Learning Some Texas History

Jim and I made a trip to Baytown to visit some friends there, and they took us to the Monument Inn for lunch. We were celebrating Jim’s birthday, and they had sort of casually mentioned where we were going but didn’t say much else about it.

Well, it was quite a trip! I felt almost as though we were on vacation somewhere. We started off by riding the Lynchburg Ferry across the channel, and that was pretty exciting. The water was rough because the wind was up, an the ferry is pretty small, especially in comparison to the huge container ships that were passing to and fro.

 

One that passed while we waited for the ferry.

On board with a pelican escort

 

The ferry holds all of about twelve vehicles.

We arrived at the Monument Inn as soon as we got to the other side and were fortunate enough to get a window seat. We watched the tugs and big ships pass non-stop throughout our meal. It was kind of comforting to see all of that traffic going in and out of the Port of Houston.

 

Coming and Going...

 

Ferry and Container Ship

We had a wonderful lunch. I had the crawfish bisque, and it was that kind of thing that if you were at home, all by yourself, you’d pick up the bowl and lick the bottom of it when you got to the end. So delicious. I was sorry when it was all gone.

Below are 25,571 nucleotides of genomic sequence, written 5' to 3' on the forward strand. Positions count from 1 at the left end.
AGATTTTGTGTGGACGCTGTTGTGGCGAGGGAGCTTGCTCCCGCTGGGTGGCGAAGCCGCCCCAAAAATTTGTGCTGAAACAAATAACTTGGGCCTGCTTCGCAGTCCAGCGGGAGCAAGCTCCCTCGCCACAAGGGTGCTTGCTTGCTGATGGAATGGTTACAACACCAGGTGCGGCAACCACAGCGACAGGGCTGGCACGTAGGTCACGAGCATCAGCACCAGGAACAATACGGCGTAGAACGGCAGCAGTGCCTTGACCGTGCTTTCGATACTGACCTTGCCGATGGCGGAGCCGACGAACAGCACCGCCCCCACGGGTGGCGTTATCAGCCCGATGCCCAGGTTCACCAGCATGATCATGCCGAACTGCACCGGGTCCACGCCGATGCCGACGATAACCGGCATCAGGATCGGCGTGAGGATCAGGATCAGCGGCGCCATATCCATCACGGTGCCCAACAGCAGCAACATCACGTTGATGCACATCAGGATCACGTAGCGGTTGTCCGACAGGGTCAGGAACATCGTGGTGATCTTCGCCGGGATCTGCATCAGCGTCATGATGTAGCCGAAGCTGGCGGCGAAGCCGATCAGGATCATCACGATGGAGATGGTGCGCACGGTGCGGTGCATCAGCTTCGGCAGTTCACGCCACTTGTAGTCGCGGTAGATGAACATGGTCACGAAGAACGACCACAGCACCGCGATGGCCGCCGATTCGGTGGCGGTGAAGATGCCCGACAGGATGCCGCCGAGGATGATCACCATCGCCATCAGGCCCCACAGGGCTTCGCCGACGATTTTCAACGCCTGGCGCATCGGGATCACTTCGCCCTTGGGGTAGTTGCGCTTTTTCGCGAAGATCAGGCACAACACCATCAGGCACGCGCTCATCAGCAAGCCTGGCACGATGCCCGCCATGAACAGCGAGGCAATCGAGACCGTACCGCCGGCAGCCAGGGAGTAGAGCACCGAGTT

Then we took a drive to the San Jacinto Monument. I’ve seen it from a distance every time we’ve gone to Baytown, but I had no idea it was so HUGE until we drove right up to it. Our hosts said the museum there was really, really nice, but we’ll have to go back when we have more time to visit. Wish I had a good picture, but I didn’t think to take one while we were far enough away to get the whole monument in view.

I did get a good Texas history lesson along the way, and that was fun. It was even more of a pleasant surprise when we arrived home and received our Texas Highways magazine in the mail. This month, there is a feature on, of all things, The Lynchburg Ferry, which come to find out, has been in operation in one form or another since the early 1800’s.

If you’ve never been over that way, or haven’t been in a long time,  I think it’s well worth the drive on a beautiful day. It takes about an hour to get there. The Monument Inn, the park around the monument, the museum, and the monument itself are all noteworthy. The ferry ride and watching the ships pass in the channel is icing on the cake. Not something you see every day, that’s for sure.

 


About M.J.Deare

I am a writer, actively researching topics of interest. I am also a graduate of the University of Arkansas in Fayetteville, with a degree in English, and have a master's degree from the University of Memphis. Born in New Orleans, I lived there until moving to northwest Arkansas and from there to Memphis, Tennessee. My husband and I currently reside in The Woodlands, Texas.
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